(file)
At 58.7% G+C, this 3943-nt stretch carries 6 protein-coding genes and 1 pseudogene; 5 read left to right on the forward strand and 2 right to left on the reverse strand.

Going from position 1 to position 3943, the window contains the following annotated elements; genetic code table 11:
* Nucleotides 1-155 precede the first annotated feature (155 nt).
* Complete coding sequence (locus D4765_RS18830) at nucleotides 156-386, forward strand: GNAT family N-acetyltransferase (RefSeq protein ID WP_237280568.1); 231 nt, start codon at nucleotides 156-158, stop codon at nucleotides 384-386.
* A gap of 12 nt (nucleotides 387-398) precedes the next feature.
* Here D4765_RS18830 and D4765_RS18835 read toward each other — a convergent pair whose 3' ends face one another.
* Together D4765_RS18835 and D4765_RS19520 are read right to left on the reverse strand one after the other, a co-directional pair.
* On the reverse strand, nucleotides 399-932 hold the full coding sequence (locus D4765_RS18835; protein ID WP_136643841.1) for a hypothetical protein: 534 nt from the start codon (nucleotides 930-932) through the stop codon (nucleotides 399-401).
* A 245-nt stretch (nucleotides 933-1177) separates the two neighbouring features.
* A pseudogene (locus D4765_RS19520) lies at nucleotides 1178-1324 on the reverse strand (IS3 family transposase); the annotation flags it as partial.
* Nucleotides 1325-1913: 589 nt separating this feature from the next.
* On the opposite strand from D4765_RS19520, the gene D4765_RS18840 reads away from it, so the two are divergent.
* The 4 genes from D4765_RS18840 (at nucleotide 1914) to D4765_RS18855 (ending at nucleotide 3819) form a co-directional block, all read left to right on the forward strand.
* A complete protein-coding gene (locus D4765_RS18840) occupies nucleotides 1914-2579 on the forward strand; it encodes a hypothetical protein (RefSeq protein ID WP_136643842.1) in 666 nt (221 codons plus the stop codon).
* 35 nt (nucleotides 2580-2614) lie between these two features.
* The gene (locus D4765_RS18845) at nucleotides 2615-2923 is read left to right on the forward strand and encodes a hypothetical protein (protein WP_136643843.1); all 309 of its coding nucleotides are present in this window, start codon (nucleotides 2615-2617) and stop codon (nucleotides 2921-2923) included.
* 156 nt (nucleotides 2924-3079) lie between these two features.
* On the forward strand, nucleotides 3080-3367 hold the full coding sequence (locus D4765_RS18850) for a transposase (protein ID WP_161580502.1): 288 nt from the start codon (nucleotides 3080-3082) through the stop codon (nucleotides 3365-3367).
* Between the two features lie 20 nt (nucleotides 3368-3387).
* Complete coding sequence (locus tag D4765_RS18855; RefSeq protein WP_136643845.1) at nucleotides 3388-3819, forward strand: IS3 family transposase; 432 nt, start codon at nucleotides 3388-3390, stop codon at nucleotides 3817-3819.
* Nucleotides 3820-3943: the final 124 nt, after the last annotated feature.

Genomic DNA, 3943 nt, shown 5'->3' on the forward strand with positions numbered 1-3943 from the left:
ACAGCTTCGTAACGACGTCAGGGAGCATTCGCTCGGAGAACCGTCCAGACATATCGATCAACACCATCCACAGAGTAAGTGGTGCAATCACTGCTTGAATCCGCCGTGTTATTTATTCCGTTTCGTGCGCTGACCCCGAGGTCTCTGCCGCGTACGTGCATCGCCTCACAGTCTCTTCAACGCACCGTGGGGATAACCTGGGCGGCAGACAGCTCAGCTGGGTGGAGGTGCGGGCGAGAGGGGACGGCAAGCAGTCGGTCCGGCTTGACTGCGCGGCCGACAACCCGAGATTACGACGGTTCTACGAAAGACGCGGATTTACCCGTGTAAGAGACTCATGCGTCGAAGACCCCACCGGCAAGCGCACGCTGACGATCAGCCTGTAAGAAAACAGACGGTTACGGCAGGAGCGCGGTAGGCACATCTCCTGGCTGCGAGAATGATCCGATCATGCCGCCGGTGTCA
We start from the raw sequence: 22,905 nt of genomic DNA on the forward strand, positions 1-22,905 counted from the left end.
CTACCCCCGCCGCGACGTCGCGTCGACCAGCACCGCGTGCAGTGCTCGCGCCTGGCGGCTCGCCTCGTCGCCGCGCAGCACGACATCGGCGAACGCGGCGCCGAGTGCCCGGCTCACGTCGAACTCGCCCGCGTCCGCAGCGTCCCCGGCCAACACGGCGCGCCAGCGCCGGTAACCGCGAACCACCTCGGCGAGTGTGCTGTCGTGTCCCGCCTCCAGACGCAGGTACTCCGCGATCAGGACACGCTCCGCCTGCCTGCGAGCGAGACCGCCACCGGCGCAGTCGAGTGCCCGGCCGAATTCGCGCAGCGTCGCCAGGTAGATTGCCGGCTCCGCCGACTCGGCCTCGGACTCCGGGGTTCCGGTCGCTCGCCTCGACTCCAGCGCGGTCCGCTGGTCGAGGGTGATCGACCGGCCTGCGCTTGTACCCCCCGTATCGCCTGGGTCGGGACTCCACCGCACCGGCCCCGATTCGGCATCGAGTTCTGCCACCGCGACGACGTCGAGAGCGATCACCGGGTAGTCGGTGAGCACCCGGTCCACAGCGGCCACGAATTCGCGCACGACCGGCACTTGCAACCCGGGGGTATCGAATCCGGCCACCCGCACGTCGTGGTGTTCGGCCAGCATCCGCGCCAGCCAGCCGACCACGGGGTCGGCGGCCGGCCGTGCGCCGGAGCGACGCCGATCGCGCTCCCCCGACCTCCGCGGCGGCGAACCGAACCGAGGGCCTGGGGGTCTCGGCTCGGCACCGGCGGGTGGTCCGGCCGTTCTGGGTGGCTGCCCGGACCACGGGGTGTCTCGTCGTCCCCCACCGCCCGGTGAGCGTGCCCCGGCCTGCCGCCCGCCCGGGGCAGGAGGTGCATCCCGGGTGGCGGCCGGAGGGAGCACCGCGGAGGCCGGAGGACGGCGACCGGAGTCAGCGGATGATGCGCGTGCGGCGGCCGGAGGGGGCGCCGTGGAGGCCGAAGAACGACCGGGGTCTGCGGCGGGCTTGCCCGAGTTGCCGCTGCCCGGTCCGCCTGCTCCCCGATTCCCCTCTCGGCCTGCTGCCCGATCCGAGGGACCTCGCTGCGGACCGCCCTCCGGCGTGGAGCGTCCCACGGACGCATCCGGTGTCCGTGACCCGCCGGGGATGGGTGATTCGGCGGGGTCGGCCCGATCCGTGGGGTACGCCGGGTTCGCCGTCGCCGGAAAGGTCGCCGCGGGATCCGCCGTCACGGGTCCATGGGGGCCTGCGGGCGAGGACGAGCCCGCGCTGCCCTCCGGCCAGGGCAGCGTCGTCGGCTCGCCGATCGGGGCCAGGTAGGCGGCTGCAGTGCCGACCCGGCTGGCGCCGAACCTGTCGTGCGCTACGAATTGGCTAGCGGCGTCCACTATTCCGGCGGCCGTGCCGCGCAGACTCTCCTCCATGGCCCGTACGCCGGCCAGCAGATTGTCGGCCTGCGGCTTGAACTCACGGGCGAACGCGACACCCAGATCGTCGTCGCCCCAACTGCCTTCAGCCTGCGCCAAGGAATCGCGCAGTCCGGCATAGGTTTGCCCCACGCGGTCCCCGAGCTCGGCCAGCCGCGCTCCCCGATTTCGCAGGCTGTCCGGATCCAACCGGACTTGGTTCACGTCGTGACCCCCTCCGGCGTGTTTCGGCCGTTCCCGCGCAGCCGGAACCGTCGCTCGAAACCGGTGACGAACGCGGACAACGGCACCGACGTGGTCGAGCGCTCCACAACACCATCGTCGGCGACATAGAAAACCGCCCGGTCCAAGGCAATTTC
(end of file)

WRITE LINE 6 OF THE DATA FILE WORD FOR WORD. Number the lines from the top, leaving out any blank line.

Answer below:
* Here D4765_RS18830 and D4765_RS18835 read toward each other — a convergent pair whose 3' ends face one another.